Sergio Marchionne Replaced as FCA CEO Amid Emergency Health Complications
The turn-around pro will be replaced by the former head of Jeep and Ram brands.
Fiat Chrysler Automobiles CEO Sergio Marchionne will not be returning to work following health complications caused by a recent surgery he underwent in recent weeks. The company's board has chosen Mike Manley, the former head of the Jeep and Ram brands, as Marchionne's immediate replacement on Saturday afternoon.
According to a statement released by the automaker, "unexpected complications arose while Mr. Marchionne was recovering from surgery and these have worsened significantly in recent hours." While it's known that Marchionne underwent a shoulder surgery in Switzerland, it hasn't been released what these complications entail or if they're life-threatening. Whether this move to exchange powers at the helm of one of the world's largest auto conglomerates was caused by legitimate fear that Marchionne's health was at risk, or it was a well-orchestrated strategy to appoint a different boss, only time will tell.
FCA's board claims to have accelerated the CEO naming process that began a few weeks ago to provide Britishman Manley full authority and operational continuity for the company immediately. Manley will also assume full responsibility of the NAFTA region and will be elected to the board after the request is approved at the upcoming shareholders meeting, which should happen "in the coming days."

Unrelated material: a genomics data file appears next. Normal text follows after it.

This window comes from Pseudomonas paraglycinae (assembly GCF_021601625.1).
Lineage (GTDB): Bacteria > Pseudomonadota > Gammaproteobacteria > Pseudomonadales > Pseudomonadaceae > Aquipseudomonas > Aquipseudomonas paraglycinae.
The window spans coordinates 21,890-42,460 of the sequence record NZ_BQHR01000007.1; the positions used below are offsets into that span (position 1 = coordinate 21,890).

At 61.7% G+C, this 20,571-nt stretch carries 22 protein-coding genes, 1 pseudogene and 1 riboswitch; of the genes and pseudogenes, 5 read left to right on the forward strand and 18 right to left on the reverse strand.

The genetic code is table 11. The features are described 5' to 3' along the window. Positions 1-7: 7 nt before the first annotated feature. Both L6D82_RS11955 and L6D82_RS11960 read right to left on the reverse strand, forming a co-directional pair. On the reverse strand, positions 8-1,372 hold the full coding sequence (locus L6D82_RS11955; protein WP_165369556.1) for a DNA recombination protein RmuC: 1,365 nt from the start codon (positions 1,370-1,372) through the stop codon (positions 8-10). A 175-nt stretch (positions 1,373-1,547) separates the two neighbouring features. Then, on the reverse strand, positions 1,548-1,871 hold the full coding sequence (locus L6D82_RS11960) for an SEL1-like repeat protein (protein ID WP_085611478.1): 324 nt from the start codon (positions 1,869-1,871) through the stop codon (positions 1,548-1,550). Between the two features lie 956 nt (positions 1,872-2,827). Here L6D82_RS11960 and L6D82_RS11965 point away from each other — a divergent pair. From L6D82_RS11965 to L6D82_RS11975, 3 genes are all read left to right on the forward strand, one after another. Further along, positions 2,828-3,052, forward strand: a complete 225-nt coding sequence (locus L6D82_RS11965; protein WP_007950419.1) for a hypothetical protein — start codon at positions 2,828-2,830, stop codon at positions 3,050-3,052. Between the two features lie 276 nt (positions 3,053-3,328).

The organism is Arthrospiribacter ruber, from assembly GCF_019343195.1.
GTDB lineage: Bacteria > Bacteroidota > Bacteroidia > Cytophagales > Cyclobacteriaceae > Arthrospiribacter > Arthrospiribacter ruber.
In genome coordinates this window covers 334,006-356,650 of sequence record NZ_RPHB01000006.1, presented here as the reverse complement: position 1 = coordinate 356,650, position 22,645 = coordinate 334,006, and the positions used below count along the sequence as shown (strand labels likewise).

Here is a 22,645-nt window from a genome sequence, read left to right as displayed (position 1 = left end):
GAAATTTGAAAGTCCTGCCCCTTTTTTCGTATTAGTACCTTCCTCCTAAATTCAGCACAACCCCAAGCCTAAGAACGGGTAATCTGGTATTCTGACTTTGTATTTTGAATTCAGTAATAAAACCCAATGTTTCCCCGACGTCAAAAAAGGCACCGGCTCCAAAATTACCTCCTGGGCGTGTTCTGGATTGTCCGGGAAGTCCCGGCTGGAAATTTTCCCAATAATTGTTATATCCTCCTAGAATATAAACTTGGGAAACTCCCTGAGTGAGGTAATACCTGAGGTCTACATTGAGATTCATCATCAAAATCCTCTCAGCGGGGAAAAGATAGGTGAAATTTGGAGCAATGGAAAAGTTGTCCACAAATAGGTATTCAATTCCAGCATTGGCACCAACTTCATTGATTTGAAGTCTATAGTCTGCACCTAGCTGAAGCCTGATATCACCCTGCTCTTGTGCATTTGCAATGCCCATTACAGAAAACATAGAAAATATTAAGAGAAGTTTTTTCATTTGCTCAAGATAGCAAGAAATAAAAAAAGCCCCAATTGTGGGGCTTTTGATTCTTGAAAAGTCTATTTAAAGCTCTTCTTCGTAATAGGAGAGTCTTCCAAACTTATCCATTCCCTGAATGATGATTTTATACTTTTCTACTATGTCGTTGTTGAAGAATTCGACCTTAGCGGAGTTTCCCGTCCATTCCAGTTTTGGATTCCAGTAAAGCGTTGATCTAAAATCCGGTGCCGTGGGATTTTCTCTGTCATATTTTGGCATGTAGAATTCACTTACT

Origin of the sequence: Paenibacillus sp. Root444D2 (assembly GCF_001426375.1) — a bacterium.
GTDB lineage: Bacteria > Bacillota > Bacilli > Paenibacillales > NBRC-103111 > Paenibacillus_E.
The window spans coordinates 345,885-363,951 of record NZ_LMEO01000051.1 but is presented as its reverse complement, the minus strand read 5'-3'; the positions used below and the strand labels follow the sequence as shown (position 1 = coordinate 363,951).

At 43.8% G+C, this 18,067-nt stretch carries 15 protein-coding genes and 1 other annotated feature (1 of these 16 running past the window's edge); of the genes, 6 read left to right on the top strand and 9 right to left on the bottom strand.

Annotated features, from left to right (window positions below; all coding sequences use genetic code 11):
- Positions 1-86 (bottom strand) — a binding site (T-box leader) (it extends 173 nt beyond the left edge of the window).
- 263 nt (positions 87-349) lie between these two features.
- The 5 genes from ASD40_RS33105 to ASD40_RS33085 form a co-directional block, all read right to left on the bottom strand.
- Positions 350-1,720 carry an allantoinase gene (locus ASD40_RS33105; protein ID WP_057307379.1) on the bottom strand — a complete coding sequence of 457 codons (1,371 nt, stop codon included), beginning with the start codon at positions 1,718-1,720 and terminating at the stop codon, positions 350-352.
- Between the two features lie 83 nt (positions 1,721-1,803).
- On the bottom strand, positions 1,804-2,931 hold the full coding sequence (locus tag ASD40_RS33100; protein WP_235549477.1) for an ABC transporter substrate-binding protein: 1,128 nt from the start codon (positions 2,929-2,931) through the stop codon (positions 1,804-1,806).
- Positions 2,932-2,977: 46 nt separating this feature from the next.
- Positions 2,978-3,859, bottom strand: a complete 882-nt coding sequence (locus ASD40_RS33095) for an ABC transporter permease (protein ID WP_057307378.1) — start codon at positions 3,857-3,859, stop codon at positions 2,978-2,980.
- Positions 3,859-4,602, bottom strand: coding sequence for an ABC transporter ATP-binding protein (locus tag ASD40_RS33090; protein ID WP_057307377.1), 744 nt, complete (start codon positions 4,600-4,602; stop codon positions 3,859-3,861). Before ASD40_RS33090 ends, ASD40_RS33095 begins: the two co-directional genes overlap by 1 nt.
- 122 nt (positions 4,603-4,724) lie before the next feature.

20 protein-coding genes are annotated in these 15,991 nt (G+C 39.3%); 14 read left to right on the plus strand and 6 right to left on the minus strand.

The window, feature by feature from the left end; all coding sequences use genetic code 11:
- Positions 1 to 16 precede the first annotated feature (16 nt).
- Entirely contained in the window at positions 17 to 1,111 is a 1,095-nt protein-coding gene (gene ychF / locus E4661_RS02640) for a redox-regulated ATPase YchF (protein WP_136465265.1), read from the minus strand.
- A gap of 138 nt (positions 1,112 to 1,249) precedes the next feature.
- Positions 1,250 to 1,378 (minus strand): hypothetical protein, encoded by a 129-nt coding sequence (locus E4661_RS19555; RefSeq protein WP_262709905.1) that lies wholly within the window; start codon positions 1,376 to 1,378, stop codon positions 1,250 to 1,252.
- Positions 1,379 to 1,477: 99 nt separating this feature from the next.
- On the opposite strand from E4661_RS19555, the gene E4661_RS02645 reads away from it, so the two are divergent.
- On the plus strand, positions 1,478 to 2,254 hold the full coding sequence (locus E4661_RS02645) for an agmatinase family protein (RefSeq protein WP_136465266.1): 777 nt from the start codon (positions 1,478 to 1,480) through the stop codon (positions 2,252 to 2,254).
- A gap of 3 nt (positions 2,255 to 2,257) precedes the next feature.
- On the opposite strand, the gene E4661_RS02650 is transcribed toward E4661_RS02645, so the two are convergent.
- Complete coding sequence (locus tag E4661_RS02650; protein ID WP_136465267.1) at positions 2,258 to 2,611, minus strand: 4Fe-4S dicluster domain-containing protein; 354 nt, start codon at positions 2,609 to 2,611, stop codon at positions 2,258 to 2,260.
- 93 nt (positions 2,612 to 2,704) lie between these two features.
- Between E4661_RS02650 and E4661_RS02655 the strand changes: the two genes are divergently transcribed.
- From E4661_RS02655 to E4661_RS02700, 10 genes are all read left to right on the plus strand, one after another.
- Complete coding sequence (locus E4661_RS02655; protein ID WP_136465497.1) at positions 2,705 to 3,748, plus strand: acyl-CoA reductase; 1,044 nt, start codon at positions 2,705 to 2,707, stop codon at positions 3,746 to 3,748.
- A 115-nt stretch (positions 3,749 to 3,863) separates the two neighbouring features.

"I am profoundly saddened to learn of Sergio’s state of health," said John Elkann, chairman of Exor. "It is a situation that was unthinkable until a few hours ago, and one that leaves us all with a real sense of injustice. My first thoughts go to Sergio and his family."
Marchionne has served as FCA's CEO since 2004 and has managed to turn around several business sectors of the brand with great success—although several decisions made by the Italian have been less than popular with its employees and the general public. Like most modern-day CEOs, Marchionne wanted to hasten the development of hybrid and electric propulsion systems, but also pulled the plug on sedans and other passenger cars that weren't profitable.
The Drive reached out to FCA to gain a better understanding of the recent events but were referred to the original press release as the situation is still developing.